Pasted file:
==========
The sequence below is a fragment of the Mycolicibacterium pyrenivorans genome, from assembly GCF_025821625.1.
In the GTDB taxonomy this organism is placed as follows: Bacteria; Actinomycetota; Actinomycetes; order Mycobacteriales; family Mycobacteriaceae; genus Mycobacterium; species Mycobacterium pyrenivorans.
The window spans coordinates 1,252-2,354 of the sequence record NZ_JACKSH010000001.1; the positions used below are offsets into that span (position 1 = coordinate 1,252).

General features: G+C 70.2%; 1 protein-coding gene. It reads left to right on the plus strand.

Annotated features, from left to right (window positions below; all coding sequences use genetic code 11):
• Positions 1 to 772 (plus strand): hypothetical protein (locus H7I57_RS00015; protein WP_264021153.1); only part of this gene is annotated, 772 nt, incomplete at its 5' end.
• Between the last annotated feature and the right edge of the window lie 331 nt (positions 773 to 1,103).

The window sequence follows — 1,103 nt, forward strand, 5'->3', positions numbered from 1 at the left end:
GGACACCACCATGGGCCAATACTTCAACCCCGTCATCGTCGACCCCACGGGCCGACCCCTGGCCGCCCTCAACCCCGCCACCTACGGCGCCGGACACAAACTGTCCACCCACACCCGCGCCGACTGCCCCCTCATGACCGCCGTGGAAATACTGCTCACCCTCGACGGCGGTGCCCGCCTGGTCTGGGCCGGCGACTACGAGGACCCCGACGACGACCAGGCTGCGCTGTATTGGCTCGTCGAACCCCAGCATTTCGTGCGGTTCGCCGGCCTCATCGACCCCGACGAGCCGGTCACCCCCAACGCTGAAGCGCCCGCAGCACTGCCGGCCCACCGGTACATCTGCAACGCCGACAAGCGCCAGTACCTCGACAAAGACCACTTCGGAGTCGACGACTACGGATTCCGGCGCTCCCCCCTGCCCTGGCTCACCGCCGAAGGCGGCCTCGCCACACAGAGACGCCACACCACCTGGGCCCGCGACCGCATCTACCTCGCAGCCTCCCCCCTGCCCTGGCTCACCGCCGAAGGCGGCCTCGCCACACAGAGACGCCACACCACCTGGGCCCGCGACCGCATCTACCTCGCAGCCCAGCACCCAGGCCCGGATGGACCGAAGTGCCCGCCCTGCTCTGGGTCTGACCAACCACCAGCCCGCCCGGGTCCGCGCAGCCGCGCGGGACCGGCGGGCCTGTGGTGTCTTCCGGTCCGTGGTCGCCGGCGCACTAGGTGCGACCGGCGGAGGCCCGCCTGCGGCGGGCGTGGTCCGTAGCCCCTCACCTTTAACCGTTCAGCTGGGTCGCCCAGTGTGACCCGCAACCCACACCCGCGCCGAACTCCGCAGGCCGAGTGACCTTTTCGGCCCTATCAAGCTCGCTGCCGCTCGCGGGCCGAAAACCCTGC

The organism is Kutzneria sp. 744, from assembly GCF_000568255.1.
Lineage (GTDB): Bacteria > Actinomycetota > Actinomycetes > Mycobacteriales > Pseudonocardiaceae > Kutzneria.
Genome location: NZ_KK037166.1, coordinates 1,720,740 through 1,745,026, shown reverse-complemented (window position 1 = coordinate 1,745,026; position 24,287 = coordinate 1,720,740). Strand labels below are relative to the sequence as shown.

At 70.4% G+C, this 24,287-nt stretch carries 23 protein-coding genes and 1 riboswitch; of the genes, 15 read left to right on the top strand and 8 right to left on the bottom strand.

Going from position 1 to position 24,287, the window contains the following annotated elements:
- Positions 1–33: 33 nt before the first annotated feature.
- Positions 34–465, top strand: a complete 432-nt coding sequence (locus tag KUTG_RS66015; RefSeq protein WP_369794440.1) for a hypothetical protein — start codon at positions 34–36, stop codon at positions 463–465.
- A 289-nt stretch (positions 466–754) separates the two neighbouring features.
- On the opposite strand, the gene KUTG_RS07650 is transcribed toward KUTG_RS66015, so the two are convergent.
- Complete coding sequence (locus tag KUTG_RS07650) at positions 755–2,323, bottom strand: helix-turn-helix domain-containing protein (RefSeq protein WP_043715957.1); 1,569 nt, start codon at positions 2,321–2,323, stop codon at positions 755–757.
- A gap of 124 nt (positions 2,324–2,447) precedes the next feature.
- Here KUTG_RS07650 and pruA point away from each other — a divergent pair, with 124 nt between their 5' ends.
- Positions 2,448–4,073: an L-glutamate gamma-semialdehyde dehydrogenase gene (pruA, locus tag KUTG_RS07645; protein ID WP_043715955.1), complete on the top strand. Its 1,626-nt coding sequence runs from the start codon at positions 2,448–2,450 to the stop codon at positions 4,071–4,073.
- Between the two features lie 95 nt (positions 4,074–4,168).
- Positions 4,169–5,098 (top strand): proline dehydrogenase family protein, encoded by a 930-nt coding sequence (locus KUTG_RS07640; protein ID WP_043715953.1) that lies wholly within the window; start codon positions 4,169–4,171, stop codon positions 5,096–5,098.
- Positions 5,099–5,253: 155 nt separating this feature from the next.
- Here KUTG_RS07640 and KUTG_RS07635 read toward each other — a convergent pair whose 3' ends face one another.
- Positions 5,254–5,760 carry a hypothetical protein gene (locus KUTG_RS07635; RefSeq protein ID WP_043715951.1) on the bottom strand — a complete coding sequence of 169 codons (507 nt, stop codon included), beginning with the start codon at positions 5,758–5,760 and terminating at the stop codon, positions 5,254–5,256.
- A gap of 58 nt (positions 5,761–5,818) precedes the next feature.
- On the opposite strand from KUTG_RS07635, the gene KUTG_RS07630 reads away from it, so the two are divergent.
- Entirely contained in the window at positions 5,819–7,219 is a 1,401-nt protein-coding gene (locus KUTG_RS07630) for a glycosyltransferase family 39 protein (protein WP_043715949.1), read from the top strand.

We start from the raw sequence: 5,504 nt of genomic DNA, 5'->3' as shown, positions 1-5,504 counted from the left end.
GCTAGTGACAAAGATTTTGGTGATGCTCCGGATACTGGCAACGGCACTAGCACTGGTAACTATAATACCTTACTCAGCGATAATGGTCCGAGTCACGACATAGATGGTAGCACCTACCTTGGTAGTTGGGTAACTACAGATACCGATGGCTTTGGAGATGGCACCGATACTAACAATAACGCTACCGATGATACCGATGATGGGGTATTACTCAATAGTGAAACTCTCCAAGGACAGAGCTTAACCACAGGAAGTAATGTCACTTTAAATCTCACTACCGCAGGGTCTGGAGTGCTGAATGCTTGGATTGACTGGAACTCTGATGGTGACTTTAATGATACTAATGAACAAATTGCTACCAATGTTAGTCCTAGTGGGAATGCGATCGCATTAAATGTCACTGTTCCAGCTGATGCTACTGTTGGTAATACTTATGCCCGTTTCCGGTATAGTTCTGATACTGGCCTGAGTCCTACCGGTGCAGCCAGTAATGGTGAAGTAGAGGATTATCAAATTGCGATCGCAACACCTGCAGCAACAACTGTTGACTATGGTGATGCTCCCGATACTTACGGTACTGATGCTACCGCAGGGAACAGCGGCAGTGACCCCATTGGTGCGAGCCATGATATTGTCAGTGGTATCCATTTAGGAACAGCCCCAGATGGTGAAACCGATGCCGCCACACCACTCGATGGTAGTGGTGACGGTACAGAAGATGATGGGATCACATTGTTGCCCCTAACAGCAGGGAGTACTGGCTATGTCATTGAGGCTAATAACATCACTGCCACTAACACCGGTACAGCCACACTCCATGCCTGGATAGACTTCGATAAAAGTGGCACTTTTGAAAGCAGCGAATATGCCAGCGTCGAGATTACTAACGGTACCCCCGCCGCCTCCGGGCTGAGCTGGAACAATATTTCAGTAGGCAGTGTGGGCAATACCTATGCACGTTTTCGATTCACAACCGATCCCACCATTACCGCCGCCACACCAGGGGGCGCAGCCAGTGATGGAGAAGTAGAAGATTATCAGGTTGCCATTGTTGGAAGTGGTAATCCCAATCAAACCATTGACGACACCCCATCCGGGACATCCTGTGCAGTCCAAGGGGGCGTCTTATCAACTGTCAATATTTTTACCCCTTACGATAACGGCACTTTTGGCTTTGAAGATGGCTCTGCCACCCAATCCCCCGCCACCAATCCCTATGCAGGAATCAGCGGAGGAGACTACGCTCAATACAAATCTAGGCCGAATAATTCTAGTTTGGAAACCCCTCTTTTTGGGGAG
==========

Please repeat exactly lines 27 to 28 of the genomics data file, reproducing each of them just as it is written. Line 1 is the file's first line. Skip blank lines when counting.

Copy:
- Positions 5,254–5,760 carry a hypothetical protein gene (locus KUTG_RS07635; RefSeq protein ID WP_043715951.1) on the bottom strand — a complete coding sequence of 169 codons (507 nt, stop codon included), beginning with the start codon at positions 5,758–5,760 and terminating at the stop codon, positions 5,254–5,256.
- A gap of 58 nt (positions 5,761–5,818) precedes the next feature.